Even as the triple-X domain is gaining momentum for pornographers, there’s a new battle in the public school system over Internet access to sexually explicit materials.
It seems the American Civil Liberties Union is demanding that seven public school districts deactivate web filters that block student access to websites with sexually-inappropriate content because the filters also block sites homosexual activist groups run.
The Alliance Defense Fund has sent letters to the districts urging them to reject the ACLU’s demands. In the letter, ADF assures the districts that they are well within their legal rights to retain their filters. The letters also provide the districts with a list of sites that display pornographic images and sexual advice that would be accessible to students if the districts give in to the ACLU’s demands.
ADF sent a similar letter to Gwinnett County Public Schools in Georgia earlier this month after the ACLU threatened that district over its web filter as part of the ACLU’s “Don’t Filter Me Initiative.”
“School districts shouldn’t be bullied into exposing students to sexually explicit materials,” says ADF Senior Counsel David Cortman. “The ‘Don’t Filter Me Initiative’ would be better named the ‘Public School Porn Initiative.’ That’s because the ACLU is pushing its radical sexual agenda for children by intimidating school districts with a long string of scare tactics disguised as a concern over censorship. In truth, these school districts have no obligation to cave to the ACLU’s unwarranted demands. Our children come first.”
The ACLU is threatening the seven districts and has already sued one of them in Missouri. The ACLU claims that not allowing children to access sites currently blocked by certain web filters violates the students’ constitutionally protected rights and the federal Equal Access Act.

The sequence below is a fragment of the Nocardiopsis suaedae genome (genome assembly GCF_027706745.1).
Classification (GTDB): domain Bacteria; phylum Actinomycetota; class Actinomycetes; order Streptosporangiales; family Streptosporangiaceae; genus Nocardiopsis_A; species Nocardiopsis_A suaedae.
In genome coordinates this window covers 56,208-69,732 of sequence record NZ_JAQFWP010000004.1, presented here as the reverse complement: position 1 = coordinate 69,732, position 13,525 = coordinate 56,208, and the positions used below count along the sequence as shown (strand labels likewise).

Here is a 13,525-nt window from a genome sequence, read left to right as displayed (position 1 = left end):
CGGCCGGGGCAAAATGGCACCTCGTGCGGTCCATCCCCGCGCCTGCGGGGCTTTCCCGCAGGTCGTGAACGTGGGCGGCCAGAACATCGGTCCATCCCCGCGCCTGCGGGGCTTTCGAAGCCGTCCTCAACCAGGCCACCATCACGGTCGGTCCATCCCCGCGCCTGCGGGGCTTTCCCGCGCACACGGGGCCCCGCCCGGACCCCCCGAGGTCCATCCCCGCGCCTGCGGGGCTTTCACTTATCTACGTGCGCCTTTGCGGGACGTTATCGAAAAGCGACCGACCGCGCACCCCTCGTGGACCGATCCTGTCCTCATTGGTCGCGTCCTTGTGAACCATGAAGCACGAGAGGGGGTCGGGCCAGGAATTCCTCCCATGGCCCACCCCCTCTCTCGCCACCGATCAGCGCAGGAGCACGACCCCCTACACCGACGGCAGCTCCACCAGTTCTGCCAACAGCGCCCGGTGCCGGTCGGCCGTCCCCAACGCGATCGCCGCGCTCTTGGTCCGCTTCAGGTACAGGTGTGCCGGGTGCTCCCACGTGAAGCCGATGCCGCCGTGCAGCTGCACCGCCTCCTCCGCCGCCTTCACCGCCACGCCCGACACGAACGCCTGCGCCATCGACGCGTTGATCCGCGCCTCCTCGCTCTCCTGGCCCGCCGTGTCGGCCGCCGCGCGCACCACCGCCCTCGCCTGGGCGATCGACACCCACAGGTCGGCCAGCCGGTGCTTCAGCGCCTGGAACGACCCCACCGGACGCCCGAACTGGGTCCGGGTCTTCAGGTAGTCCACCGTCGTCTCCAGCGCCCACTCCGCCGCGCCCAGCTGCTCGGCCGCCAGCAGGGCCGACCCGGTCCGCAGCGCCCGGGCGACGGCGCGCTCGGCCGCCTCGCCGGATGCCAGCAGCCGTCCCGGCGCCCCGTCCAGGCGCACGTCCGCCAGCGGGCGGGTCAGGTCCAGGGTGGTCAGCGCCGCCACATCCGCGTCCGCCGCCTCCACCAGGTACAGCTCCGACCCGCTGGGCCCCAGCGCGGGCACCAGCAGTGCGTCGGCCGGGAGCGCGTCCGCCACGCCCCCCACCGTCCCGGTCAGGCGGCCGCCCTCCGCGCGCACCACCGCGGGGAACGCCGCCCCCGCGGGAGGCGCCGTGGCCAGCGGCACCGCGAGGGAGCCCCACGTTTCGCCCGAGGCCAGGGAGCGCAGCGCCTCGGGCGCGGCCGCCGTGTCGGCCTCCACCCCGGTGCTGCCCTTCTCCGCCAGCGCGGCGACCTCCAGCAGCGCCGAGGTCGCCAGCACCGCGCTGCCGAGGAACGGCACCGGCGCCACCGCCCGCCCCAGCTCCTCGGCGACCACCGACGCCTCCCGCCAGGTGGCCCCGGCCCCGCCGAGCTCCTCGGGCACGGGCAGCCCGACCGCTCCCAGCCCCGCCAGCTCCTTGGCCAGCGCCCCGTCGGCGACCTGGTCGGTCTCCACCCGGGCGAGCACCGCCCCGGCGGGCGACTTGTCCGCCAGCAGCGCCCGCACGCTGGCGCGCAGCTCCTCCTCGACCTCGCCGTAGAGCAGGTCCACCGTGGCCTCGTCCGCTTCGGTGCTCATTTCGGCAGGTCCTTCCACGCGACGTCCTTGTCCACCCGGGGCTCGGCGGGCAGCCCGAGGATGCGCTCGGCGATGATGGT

The targeted school districts are Camdenton R-III School District (Mo.), Hurst-Euless-Bedford Independent School District (Texas), Oroville Union High School District (Calif.), Little Rock School District (Ark.), Prince William County Public Schools (Va.), Vineland Public School District (N.J.), and Aldine Independent School District (Texas).
The ADF letters explain that districts have broad authority over what materials students may access on the Internet. ADF also explains that the ACLU’s demands could result in the districts violating state laws that prohibit distributing harmful sexual materials to minors.
“The materials that the ACLU wants children exposed to is sexually explicit enough that just mentioning them in an email to adult district officials triggers an ‘offensive content’ filter,” says ADF Legal Counsel Jeremy Tedesco. “The ACLU cannot mask its attempts to turn school computers into porn portals for children with a supposed concern for censorship. Parents expect schools to be places where their children learn—not places where they access pornography.”